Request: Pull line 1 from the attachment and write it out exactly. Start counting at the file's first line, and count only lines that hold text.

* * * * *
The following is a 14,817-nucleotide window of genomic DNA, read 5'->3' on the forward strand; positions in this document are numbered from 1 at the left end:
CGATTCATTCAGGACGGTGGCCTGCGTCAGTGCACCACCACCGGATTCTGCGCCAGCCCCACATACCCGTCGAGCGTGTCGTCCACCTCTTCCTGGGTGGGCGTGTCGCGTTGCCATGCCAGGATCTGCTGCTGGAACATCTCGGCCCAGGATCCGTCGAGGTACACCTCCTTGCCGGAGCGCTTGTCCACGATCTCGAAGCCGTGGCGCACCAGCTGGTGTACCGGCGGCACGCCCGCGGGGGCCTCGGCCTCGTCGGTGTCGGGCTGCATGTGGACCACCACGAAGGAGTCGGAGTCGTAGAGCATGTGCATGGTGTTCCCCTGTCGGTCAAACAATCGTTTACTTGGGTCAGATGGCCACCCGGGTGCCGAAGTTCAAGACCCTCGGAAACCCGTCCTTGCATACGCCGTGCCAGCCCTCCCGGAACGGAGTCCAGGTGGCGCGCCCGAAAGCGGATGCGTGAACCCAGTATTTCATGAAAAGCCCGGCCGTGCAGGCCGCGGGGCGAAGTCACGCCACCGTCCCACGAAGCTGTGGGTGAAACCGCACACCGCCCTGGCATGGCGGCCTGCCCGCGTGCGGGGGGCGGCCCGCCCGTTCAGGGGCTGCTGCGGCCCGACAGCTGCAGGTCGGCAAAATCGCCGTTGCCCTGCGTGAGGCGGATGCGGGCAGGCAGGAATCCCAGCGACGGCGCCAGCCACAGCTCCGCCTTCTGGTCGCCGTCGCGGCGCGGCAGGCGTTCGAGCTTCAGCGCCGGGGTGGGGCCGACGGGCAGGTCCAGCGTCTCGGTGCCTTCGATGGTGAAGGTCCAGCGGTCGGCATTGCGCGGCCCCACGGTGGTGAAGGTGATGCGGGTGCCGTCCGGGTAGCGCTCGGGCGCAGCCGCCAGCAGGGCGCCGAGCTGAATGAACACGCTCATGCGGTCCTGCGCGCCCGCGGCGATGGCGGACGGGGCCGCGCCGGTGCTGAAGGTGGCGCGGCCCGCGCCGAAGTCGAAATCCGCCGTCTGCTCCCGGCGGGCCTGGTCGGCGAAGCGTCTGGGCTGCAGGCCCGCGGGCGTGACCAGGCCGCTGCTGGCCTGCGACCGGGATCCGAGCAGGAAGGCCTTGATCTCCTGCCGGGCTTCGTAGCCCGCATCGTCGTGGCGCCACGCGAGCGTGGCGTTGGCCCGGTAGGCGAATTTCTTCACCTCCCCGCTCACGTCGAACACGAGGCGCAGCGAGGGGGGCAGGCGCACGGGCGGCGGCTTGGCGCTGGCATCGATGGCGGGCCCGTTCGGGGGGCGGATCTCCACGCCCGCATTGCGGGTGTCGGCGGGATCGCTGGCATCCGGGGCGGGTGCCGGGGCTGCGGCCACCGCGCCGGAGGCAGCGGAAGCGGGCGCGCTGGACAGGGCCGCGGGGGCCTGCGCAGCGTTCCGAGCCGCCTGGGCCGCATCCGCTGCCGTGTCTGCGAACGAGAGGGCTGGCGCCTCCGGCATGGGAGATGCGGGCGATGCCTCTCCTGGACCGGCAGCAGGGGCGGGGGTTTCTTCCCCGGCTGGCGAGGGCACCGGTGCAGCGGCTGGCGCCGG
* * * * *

The following is a 14,817-nucleotide window of genomic DNA, read 5'->3' on the forward strand; positions in this document are numbered from 1 at the left end: